By 1658, Browne seems to have suspended his belief that an eschatological event would ever arrive-such a belief imposes a narrative upon the course of world events that no longer could be sustained except provisionally. Even his contention that the world would end by the year 2000 may have looked like wishful thinking. As Christopher Hill points out, while people did continue to anticipate the apocalypse during the Interregnum and Restoration, the belief was not as widespread as it had been before the Civil War, and its credibility was diminishing. By the Restoration, apocalyptic prophets and enthusiasts largely were being written off as delusional, or afflicted with melancholy.36 To be sure, Browne does refer to the end of the world in Hydriotaphia, as he had done in Religio Medici, and the reference is usually taken to mean that Browne saw the apocalypse as an inevitable event. But in the very language with which he expresses the argument, he suggests certain misgivings about the truth of it: "But in this latter Scene of time we cannot expect such Mummies unto our memories, when ambition may fear the Prophecy of Elias (That the world may last but six thousand years), and Charles the fifth can never hope to live within two Methusela's of Hector. "37 This is hardly unconditional affirmation of Elijah's prophecy, but a gesture of ironic separation. Browne does not indicate whether the phrase "latter Scene of time" should invoke the idea that we are in the final stages of a single, universal performance, or simply one more scene among a seemingly endless series. In the account, it is ambition, rather than Browne himself (who incidentally considered himself an opponent of ambition), that fears Elijah's prophecy. By the same token, ambition feels only fear, not certainty, as if to suggest no more than a nagging sense of doubt. The world may last but six thousand years-then again, it may not. Browne does not refuse the prophecy altogether, and he warns that complete rejection of an afterworld is "The heaviest stone that melancholy can throw at a man."38 Instead, he examines it as one more vain belief to be added to the list that he had documented earlier. When he proclaims "Happy are they, which live not in that disadvantage of time, when men could say little for futurity, but from reason," it is apparent that he does not include himself within that group.39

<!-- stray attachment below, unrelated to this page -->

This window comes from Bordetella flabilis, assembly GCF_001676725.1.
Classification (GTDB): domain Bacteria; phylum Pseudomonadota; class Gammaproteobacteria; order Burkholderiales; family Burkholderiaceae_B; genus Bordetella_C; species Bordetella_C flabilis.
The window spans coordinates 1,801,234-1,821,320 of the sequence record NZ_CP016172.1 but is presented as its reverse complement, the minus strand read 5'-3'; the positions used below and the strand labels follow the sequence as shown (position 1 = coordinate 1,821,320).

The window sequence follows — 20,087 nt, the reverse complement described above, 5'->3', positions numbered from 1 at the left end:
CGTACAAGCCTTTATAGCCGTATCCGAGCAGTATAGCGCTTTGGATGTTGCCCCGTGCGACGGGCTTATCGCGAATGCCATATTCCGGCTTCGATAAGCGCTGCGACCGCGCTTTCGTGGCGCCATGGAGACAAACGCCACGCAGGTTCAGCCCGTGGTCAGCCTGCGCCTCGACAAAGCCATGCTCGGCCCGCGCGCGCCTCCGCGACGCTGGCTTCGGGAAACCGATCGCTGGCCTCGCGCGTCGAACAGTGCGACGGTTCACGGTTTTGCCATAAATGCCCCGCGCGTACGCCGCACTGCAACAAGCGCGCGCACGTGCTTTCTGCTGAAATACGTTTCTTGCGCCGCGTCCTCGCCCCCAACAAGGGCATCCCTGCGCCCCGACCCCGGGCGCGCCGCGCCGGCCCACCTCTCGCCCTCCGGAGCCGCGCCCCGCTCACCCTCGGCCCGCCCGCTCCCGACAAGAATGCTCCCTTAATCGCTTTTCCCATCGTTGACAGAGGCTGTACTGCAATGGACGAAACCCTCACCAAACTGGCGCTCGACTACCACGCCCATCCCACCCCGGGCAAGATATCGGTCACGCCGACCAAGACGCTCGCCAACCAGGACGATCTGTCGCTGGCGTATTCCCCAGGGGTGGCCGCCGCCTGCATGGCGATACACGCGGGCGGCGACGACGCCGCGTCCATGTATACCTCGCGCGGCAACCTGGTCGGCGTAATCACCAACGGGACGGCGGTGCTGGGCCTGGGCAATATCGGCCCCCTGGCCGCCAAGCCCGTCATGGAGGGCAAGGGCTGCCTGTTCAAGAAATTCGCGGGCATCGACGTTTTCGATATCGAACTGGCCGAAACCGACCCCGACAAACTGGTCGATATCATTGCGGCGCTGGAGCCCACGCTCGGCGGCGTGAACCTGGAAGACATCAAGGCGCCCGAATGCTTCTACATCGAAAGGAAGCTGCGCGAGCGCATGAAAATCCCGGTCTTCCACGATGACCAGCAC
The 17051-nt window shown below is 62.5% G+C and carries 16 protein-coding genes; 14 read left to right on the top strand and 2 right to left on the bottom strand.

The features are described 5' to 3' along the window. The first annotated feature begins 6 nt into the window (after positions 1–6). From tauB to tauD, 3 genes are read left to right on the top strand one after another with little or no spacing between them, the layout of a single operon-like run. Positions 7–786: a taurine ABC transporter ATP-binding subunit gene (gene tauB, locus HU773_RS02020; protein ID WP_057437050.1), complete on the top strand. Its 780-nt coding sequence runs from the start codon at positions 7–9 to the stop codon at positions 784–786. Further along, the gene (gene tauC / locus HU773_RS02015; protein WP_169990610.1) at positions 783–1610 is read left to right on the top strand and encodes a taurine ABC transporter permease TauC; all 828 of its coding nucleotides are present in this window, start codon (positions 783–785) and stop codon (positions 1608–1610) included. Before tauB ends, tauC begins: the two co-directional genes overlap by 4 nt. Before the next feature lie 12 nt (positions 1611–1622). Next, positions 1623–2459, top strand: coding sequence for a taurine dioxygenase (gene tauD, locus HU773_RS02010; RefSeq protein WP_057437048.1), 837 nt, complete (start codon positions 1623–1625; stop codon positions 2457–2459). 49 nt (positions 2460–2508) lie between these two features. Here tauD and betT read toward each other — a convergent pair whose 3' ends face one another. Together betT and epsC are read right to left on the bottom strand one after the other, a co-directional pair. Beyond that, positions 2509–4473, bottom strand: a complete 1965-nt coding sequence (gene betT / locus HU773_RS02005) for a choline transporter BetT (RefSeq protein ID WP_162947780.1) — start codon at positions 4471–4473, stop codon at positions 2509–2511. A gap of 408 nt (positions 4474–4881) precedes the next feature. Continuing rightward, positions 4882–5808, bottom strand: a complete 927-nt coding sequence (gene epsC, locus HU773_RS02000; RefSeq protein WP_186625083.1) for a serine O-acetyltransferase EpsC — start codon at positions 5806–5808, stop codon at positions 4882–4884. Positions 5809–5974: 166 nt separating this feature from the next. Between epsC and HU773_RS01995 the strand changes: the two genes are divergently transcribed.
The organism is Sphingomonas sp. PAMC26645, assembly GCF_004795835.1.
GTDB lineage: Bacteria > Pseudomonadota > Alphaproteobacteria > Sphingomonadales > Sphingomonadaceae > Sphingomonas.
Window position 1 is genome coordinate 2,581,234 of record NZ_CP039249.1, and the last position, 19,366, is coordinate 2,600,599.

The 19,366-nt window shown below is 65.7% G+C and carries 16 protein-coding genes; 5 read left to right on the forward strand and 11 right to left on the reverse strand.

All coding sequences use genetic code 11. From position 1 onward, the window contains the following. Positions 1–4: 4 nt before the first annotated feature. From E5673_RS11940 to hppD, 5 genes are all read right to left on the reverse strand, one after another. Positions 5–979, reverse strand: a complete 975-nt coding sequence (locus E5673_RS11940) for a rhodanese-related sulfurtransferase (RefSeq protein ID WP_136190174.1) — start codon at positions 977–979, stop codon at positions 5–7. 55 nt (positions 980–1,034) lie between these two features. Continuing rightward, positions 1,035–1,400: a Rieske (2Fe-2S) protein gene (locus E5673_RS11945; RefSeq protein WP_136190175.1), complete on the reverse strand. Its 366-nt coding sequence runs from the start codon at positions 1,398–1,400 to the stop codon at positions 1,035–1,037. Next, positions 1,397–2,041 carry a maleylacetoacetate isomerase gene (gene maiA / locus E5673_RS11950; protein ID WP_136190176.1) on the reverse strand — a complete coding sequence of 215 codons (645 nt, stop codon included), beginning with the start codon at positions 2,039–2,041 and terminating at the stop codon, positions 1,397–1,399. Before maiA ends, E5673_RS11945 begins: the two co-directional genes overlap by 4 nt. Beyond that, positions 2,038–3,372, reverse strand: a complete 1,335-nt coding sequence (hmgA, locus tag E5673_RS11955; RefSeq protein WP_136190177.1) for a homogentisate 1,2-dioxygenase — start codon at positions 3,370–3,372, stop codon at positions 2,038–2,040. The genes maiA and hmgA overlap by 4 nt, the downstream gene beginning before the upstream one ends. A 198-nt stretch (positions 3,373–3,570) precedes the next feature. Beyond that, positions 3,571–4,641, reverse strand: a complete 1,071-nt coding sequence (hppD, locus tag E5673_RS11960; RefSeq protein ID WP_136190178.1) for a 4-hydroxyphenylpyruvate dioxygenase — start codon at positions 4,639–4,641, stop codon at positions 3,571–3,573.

The admonition not to build memorials for the dead does not necessarily indicate a preparation for the end of the world then, and in fact the work ends on a very different note, namely a refusal to participate in the rhetoric of burial that he had been analyzing throughout. While Browne had once represented his own publication of Religio Medici as an attempt to save his text (and hence his public persona) from ruin, his writing after Hydriotaphia suggests nothing of the sort. Browne does not offer much commentary on the Restoration, and specifically he does not comment on their ceremonies of execution. During his later years, his writing indicates a desire for increased separation from the political sphere. The final paragraphs of the Hydriotaphia already indicate that he would prefer a life of privacy to one of active participation in public affairs. The work ends by asserting the virtues of private life, reminiscent of a passage from Robert Burton's Anatomy of Melancholy which describes "Those excellent Philosophers . . . [who] sequester themselves from the tumultuous world . . . that they might better serve God & follow their studies."40 As Browne's own final beatitude makes clear, "Happy are they whom privacy makes innocent, who deal so with men in this world, that they are not afraid to meet them in the next, who when they dye, make no commotion among the dead, and are not toucht with that poeticall taunt of Isaiah."41 The difference is that he does end up advancing a manner of living, but one which refuses the world of politics and its culture of death. I do not mean to suggest that Browne completely isolated himself from all civic affairs or from contact with the rest of the world, which is not the case. He accepted a knighthood from Charles II, and as a replacement for somebody else, no less.42 These things aside, he seems to have become more concerned with his domestic affairs and professional work than anything else, ceasing to publish-perhaps refusing to write any more "literary" works for the public eye.